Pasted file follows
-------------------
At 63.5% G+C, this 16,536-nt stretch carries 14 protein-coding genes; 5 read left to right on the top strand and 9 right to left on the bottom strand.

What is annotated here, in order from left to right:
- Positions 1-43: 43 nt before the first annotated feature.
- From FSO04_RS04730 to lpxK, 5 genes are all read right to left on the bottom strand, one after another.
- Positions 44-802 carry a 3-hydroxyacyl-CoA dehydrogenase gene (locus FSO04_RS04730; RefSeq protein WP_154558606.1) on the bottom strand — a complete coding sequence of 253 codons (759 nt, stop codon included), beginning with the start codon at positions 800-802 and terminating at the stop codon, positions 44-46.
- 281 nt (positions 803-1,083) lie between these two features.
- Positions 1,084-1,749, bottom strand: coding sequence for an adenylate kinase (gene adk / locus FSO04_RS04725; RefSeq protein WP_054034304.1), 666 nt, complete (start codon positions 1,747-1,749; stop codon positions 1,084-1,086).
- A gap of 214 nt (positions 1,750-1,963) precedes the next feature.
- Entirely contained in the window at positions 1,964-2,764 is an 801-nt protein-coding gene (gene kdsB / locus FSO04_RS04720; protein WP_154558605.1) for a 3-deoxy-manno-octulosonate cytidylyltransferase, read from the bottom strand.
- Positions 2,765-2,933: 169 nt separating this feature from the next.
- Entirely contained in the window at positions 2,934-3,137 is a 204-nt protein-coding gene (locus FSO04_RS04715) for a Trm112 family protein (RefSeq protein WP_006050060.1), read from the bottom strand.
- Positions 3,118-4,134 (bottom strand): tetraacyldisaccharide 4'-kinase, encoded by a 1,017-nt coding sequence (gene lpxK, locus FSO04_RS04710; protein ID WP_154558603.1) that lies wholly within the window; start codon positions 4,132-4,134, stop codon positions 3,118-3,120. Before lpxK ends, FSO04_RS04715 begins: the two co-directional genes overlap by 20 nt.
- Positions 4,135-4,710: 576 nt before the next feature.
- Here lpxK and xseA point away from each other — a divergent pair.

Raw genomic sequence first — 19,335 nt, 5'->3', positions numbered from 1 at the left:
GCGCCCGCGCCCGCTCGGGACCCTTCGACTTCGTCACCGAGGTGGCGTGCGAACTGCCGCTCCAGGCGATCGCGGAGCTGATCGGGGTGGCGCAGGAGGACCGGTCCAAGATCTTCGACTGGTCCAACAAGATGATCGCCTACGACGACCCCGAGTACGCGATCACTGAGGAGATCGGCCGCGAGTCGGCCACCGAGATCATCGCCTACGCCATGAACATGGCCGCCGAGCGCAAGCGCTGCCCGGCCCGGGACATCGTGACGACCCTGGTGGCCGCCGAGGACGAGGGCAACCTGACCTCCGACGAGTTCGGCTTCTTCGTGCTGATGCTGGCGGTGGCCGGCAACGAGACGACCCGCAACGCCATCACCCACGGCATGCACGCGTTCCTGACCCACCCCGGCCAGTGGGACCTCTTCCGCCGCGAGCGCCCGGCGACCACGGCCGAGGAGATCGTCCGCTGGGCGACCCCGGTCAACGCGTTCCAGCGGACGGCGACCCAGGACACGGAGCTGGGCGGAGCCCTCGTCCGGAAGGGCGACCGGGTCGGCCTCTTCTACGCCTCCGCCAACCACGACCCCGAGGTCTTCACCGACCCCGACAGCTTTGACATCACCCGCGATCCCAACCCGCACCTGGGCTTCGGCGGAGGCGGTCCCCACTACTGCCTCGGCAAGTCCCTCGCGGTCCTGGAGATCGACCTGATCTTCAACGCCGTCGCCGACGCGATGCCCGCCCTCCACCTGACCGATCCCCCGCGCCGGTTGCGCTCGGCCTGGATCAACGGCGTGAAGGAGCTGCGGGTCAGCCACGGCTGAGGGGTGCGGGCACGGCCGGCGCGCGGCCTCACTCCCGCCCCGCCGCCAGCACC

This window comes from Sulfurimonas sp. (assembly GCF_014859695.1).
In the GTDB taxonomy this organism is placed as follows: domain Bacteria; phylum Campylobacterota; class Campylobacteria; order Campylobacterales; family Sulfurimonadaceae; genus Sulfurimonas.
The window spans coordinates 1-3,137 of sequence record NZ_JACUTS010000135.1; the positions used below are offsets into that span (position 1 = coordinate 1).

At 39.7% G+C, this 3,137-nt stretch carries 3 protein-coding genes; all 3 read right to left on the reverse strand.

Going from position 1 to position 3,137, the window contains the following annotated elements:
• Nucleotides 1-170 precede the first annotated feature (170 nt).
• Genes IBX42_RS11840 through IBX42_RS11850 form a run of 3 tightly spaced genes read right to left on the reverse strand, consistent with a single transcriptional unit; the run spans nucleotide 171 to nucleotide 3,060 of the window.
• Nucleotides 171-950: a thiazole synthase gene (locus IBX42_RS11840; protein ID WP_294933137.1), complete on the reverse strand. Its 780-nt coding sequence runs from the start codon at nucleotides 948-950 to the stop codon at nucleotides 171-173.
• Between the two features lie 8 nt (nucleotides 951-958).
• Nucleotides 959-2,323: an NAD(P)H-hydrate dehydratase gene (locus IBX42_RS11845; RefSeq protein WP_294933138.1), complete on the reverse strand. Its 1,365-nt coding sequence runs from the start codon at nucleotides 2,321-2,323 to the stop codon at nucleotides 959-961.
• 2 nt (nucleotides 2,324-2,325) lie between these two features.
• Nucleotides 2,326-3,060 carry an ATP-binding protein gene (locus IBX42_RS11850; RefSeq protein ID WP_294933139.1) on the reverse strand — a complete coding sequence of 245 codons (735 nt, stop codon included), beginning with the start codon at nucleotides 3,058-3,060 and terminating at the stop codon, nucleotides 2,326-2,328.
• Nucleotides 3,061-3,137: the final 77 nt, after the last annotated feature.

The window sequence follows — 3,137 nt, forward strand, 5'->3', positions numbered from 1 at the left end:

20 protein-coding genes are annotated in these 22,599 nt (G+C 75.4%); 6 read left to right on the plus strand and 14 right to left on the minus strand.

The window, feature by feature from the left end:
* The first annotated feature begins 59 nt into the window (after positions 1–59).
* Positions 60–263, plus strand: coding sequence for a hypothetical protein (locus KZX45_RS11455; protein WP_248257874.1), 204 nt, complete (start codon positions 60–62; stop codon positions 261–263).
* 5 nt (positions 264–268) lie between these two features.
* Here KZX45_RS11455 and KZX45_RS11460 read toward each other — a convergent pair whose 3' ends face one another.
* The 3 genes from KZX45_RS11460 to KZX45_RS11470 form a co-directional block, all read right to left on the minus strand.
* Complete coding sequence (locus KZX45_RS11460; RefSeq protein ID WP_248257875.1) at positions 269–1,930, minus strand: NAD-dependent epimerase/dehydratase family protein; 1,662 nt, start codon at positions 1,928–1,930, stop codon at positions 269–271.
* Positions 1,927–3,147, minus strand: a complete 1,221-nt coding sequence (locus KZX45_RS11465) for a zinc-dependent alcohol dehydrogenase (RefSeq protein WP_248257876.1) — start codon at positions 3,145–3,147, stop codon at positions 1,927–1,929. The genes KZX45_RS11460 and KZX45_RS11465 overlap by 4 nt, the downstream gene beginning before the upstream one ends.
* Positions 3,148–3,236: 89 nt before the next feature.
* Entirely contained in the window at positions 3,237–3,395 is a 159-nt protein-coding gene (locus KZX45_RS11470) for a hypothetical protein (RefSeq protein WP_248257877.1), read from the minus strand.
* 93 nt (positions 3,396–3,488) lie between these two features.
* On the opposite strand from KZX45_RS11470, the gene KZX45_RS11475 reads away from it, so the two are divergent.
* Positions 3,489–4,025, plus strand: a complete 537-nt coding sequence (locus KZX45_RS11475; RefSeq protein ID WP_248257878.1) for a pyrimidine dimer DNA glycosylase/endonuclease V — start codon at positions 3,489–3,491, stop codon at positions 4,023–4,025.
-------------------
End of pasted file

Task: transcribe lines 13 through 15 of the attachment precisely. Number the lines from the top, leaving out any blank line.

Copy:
- Positions 4,135-4,710: 576 nt before the next feature.
- Here lpxK and xseA point away from each other — a divergent pair.

Raw genomic sequence first — 19,335 nt, 5'->3', positions numbered from 1 at the left: